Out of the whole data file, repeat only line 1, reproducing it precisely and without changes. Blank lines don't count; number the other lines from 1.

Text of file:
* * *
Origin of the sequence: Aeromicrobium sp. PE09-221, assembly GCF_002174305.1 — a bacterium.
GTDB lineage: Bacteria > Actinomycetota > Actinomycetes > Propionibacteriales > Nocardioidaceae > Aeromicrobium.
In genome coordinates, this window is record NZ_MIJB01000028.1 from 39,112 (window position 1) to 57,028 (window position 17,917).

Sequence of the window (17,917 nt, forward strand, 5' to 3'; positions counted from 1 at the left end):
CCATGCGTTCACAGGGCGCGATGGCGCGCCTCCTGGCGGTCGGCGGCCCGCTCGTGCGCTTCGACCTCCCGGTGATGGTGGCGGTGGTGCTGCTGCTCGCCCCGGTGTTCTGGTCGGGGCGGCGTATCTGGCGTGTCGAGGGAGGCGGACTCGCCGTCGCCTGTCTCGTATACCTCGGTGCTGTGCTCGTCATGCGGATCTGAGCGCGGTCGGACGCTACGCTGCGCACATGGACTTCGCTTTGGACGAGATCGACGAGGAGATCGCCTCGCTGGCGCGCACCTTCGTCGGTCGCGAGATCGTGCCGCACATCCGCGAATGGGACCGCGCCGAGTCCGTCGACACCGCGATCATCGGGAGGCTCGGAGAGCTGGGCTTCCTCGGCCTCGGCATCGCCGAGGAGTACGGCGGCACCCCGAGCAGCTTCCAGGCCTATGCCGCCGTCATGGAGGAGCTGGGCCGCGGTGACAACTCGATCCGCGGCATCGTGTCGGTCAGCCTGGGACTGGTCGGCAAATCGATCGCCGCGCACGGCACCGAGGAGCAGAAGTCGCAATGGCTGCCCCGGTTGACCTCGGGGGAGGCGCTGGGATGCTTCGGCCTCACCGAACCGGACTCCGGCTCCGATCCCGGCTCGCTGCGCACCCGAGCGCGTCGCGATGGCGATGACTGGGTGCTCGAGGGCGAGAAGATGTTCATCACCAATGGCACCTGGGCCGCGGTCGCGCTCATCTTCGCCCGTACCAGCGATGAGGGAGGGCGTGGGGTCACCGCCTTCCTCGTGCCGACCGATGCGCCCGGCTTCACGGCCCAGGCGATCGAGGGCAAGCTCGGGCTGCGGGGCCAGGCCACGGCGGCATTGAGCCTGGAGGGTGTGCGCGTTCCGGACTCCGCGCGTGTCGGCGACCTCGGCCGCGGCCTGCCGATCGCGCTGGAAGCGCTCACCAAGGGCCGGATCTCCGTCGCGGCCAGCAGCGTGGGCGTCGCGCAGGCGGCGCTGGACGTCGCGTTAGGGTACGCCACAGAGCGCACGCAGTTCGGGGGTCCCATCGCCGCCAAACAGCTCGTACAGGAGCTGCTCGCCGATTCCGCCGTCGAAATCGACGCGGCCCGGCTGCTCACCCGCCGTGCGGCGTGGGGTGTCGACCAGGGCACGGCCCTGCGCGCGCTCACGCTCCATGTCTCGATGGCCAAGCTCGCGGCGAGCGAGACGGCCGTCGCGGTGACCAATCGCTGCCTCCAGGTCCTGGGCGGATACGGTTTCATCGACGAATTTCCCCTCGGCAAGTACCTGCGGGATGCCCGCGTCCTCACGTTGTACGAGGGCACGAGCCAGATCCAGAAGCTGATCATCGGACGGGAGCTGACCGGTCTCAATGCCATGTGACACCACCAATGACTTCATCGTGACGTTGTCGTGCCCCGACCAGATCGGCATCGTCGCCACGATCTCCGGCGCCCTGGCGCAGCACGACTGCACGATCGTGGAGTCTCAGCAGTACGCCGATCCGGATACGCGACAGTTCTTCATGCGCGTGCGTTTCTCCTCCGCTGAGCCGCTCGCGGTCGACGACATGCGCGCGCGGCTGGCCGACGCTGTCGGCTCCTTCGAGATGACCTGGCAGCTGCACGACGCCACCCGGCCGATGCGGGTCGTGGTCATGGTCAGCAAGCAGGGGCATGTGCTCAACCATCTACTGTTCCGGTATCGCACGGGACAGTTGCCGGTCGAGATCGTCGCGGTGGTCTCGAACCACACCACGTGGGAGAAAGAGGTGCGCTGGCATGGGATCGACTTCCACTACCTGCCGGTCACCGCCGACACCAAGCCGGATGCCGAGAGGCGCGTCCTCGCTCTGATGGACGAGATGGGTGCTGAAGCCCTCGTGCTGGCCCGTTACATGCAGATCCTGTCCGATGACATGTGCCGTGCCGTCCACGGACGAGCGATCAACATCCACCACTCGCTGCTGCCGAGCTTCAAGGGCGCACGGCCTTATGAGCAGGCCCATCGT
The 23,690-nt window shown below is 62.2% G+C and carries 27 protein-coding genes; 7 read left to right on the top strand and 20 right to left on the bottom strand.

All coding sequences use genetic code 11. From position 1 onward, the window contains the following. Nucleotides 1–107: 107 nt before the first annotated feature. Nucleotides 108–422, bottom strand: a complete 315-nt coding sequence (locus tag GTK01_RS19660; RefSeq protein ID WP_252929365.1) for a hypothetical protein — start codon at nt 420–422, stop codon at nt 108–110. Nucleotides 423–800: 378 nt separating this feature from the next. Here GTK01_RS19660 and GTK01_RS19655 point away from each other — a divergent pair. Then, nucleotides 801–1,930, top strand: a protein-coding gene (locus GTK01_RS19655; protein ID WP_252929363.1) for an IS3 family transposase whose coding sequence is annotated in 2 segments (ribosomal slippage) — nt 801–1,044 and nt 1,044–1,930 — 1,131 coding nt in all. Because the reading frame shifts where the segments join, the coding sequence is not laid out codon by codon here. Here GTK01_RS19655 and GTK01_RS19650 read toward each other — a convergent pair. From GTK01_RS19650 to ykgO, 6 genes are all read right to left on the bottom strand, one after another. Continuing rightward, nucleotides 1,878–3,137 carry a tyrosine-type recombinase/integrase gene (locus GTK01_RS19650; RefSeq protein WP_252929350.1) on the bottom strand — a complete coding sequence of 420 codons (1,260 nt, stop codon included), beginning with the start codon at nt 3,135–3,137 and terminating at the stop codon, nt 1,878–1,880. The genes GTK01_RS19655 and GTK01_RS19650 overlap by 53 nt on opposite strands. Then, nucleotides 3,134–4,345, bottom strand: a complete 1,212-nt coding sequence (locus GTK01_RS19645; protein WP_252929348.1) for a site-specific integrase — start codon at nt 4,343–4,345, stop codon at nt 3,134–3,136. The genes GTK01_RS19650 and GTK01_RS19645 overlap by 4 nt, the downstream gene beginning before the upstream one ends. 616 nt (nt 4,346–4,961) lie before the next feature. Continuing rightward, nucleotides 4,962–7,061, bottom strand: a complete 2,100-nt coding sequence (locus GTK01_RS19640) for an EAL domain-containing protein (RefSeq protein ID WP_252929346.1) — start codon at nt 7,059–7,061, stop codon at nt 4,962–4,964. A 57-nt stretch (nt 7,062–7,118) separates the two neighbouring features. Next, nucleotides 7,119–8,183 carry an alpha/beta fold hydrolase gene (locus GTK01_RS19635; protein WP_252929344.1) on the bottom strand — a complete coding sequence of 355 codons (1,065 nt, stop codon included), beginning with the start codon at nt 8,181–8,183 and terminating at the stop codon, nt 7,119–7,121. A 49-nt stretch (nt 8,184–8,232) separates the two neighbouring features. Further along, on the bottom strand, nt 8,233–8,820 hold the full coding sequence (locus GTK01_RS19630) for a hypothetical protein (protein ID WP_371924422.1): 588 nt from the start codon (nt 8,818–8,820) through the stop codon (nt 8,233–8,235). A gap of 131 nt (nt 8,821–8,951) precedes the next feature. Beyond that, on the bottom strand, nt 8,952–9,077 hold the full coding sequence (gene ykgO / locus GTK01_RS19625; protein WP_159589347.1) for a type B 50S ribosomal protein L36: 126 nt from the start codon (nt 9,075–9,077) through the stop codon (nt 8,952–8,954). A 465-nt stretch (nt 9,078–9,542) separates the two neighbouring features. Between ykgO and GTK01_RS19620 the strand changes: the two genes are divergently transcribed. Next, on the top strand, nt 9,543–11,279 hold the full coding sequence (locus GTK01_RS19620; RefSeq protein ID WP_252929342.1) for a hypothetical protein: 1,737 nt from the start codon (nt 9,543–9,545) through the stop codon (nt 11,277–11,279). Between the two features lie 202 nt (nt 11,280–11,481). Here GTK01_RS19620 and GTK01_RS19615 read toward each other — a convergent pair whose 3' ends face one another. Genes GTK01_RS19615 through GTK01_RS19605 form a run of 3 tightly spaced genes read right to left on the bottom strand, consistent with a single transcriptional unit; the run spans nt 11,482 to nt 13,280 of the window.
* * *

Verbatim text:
Origin of the sequence: Aeromicrobium sp. PE09-221, assembly GCF_002174305.1 — a bacterium.